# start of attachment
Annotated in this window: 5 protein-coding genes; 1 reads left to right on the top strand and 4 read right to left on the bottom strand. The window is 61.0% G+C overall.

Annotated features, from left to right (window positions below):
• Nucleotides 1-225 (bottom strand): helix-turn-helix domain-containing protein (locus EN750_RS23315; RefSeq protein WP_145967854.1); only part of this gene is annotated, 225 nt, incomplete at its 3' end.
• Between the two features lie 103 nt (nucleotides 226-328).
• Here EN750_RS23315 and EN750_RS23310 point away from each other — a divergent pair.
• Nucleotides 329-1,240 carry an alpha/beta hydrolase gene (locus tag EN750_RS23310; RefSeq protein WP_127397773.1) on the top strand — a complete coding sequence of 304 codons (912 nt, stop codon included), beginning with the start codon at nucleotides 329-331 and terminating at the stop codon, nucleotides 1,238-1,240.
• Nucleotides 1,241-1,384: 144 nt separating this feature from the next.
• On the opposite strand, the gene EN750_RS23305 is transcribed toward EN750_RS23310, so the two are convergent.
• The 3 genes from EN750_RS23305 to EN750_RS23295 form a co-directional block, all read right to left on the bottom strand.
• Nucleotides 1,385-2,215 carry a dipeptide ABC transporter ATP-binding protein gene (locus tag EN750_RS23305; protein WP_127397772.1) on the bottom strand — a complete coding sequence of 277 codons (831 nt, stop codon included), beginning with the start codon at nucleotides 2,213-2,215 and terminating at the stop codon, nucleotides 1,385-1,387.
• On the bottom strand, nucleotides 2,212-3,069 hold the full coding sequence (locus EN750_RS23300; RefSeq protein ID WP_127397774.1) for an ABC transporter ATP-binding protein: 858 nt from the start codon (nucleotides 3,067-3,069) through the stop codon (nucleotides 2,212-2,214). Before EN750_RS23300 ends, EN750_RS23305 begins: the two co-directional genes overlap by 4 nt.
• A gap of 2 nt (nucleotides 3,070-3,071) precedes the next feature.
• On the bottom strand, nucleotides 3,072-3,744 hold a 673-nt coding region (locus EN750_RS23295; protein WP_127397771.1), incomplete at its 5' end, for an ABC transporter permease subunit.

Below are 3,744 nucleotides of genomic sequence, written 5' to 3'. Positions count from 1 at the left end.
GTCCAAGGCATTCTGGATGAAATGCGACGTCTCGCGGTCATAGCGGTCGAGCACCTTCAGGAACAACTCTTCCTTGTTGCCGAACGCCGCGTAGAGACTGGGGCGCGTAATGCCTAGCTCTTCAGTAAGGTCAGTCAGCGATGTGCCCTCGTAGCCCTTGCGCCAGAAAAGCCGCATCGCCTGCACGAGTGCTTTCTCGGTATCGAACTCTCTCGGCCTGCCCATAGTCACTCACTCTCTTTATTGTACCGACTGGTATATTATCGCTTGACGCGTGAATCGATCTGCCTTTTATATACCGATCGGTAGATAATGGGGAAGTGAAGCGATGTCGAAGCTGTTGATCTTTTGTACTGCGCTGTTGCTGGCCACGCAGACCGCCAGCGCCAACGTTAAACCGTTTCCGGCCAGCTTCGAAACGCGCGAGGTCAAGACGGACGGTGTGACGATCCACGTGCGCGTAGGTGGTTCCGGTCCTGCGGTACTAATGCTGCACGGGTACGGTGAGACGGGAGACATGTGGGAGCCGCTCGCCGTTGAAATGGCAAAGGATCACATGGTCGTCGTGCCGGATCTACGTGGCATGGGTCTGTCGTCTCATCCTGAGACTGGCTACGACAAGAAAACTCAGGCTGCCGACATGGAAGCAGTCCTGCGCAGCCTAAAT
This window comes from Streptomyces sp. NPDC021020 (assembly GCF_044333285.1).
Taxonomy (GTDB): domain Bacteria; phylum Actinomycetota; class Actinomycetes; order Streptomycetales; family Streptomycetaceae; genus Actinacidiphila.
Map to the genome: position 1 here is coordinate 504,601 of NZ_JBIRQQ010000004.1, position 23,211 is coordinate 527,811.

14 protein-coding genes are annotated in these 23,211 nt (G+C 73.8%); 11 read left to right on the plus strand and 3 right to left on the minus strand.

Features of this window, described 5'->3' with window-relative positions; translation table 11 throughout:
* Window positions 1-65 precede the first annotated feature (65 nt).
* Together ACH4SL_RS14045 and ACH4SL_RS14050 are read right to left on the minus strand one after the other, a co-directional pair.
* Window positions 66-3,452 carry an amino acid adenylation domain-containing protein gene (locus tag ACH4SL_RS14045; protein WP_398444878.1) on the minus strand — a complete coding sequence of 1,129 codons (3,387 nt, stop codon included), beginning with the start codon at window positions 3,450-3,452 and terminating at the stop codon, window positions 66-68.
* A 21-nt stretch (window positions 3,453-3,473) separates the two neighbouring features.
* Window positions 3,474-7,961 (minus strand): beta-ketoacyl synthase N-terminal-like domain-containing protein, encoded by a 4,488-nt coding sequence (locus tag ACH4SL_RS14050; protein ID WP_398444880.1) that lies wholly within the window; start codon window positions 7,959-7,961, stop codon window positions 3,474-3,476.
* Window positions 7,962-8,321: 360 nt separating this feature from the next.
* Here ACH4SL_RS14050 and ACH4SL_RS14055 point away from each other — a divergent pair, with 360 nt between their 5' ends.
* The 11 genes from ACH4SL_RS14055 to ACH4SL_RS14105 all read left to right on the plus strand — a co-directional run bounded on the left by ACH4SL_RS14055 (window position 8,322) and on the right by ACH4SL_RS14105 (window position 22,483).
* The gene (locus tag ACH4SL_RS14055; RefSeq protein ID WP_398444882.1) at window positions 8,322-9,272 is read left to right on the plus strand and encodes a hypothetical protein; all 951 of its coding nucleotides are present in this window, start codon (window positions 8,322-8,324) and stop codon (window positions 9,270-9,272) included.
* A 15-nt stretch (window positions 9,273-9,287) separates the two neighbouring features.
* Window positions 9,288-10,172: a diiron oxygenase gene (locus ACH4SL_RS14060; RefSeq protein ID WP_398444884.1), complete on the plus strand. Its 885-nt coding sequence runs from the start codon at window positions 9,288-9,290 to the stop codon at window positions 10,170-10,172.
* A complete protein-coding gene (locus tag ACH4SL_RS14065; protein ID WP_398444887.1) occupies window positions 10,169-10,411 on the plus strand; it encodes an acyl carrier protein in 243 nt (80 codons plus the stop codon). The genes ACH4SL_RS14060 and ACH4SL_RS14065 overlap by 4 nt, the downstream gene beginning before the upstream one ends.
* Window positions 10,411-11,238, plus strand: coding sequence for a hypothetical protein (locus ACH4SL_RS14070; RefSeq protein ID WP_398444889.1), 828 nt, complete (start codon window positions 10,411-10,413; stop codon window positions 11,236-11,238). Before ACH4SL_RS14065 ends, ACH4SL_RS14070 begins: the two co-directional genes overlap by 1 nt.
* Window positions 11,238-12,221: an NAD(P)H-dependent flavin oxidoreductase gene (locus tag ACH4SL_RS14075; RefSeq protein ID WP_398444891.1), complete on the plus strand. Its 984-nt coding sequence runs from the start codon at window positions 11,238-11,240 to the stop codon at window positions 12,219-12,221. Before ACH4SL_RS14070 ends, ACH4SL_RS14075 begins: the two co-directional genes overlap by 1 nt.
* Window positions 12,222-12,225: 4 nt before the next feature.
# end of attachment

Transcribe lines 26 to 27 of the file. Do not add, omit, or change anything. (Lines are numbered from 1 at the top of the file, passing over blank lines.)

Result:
* Window positions 7,962-8,321: 360 nt separating this feature from the next.
* Here ACH4SL_RS14050 and ACH4SL_RS14055 point away from each other — a divergent pair, with 360 nt between their 5' ends.